The ketogenic diet started out as a way to control seizures. However, in recent years it has caught the attention of those who want to lose weight. But since this one involves a reduction in carbohydrates, there will be side effects to start with. And a side effect that many people experience is headaches.
What Happens To Your Body When You Follow A Ketogenic Diet
On a ketogenic diet, you limit your carbohydrate intake to 5% to 10% of your daily calories. You will consume about 70% to 80% of your daily calories as fat and about 10% to 20% as protein.
The main goal of the keto diet is to send your body into ketosis. Ketosis occurs when your body switches to burning fat because there aren’t enough carbs to burn for energy. When your body breaks down fat, it produces ketones.
When your body switches to burning fat, you may experience unpleasant side effects. The term “ketoflu” is commonly used to describe side effects that occur when starting the diet.
Keto Flu Signs and Symptoms
When you switch to a low carb diet, it takes time for your body to adjust. For some, keto flu symptoms may start appearing just days after cutting carbs. Symptoms usually peak during the first week and gradually disappear by the fourth week of the diet.
The severity of symptoms can vary from mild to severe, depending on the individual. The most common symptoms of ketoflu include:
- brain fog
- Stomach pain/discomfort
- Travel sickness
- Flu-like symptoms
- Sore throat
- feeling of weakness
- Changes in heart rate
Causes of headaches
There are many possible causes of headaches during the first few weeks of starting the ketogenic diet.
On a high-carb diet, your brain is fueled by glucose, a type of carbohydrate. When you start a ketogenic diet, your body begins to burn stored fat for energy instead of glucose. So, when ketosis occurs, it can cause your blood sugar levels to drop. This is called hypoglycemia. Low blood sugar can cause a dull, throbbing headache in the temples.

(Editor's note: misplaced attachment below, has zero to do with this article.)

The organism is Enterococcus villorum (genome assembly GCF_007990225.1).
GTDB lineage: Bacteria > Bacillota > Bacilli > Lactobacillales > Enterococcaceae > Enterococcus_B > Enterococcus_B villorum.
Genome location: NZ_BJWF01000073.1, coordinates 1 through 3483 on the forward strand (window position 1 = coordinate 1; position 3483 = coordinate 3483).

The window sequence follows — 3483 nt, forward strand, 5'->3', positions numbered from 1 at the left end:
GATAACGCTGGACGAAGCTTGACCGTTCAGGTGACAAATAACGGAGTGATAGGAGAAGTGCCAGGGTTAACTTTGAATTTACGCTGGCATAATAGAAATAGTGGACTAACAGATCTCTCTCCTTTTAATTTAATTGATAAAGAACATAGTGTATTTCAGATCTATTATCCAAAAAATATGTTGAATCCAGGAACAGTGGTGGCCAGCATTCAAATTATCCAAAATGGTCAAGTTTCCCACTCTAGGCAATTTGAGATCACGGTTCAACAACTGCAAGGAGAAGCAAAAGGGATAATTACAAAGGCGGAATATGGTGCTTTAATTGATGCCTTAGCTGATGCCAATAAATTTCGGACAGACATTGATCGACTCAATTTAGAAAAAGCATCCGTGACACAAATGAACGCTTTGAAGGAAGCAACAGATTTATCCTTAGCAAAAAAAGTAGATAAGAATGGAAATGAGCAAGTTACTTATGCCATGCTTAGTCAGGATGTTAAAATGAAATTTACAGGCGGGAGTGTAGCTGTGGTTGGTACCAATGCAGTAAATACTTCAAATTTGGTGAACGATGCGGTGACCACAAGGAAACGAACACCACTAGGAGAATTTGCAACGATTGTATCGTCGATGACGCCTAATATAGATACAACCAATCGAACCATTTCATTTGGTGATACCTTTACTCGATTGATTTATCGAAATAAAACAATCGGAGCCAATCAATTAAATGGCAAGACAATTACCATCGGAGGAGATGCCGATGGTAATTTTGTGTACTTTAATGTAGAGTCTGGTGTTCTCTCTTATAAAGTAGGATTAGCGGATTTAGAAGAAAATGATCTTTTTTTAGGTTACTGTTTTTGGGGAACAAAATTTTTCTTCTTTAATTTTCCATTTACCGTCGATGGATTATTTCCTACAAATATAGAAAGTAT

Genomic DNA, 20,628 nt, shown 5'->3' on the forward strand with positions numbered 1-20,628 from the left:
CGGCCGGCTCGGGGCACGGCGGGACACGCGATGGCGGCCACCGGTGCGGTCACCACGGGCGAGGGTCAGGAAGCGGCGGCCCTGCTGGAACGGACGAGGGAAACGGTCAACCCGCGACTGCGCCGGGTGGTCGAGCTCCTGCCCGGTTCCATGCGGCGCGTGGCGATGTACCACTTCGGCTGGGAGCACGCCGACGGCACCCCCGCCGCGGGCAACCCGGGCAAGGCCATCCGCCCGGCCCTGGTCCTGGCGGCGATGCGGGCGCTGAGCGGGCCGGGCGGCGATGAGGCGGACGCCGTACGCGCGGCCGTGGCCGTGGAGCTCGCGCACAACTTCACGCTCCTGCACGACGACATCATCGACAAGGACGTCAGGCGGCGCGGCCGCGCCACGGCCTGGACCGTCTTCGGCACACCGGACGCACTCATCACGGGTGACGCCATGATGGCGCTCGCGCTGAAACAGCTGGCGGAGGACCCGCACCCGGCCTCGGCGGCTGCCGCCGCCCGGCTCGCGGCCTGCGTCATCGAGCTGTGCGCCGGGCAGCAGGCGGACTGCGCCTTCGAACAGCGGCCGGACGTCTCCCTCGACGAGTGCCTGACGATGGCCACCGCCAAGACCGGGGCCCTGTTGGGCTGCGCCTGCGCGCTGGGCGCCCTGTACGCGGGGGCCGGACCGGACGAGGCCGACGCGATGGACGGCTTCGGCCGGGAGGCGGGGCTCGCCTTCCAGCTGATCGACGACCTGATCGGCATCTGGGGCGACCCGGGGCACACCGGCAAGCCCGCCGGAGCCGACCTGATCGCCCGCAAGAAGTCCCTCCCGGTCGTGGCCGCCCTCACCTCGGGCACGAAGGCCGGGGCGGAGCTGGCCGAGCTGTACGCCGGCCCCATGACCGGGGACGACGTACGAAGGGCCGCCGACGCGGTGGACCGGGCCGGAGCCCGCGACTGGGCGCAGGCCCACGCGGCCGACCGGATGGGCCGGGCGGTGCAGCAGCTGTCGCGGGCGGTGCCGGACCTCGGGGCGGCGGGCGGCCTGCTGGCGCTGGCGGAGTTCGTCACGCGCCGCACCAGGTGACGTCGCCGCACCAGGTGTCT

When our body begins to shift into a state of ketosis, we begin to urinate more frequently, which can lead to dehydration. During the transition, your body uses stored glycogen for fuel. Your body’s glycogen binds to water, releasing excess water as glycogen stores are depleted.
This is why many people notice significant weight loss within the first few days of starting a very low carb diet. So, if you don’t drink enough fluids while following the ketogenic diet, it can lead to dehydration and headaches.
An electrolyte imbalance
When you restrict carbohydrates, your body naturally produces less insulin. A drop in insulin causes your kidneys to excrete more sodium. Dehydration can also lead to imbalances in sodium, magnesium, and potassium.
In addition to headaches, low levels of sodium in the body can lead to nausea, vomiting, fatigue, and cognitive impairment.
Treatment and prevention of headaches
Fortunately, there are ways to manage and even prevent headaches when starting the ketogenic diet. Staying hydrated and eating a nutrient-dense diet are key to minimizing the risk of dehydration and headaches.
To drink a lot of water
When you first start the ketogenic diet, your body loses water weight, so it’s important to stay hydrated.
Get more sodium, potassium and magnesium
When levels of key electrolytes such as sodium, potassium and magnesium are low, it is important to replenish them. Water is needed for
stay hydrated, but you will need to replenish your electrolytes through the foods you eat or an electrolyte supplement.
Potassium-rich foods include:
- pumpkin seeds
Good dietary sources of magnesium are:
- Cashew nut
- Peanut Butter
- Dark chocolate
- leafy vegetables
You can add more salt to your foods to increase your daily sodium intake or add a pinch of salt to your water.
Avoid intense workouts
In a balanced diet, your body uses the glucose and glycogen stored in the muscles for a quick burst of energy. As glycogen stores are depleted, you may not have enough to fuel your workout.
Research shows that ketogenic diets can inhibit performance by up to 20% during the initial phases of the diet. However, once your body has adapted to the ketogenic state, performance can actually improve.
Until your body adjusts, you may want to avoid vigorous workouts, as they can put more stress on your body and cause headaches.
Plan Meals Low in Carbs and Nutrients
To maintain optimal health on a ketogenic diet, consider planning your meals in advance. This can help fuel your body to minimize unpleasant side effects when starting the keto diet.
Yes, the keto diet can lead to weight loss. But it’s hard to stick with and can limit your intake of many nutritious foods. That being said, many people don’t care about these things and can follow a ketogenic diet for the rest of their lives.
It is important to note that research shows that the keto diet is no better than any other diet for weight loss. The initial loss may be greater, but in the long term it is not.
Finally, what I can say is that if you choose to follow a keto diet, make sure you are prepared to stick with it for the long term. Also, understand that you don’t have to follow this particular diet to lose weight. A balanced diet can help you lose the weight you want in a healthier way.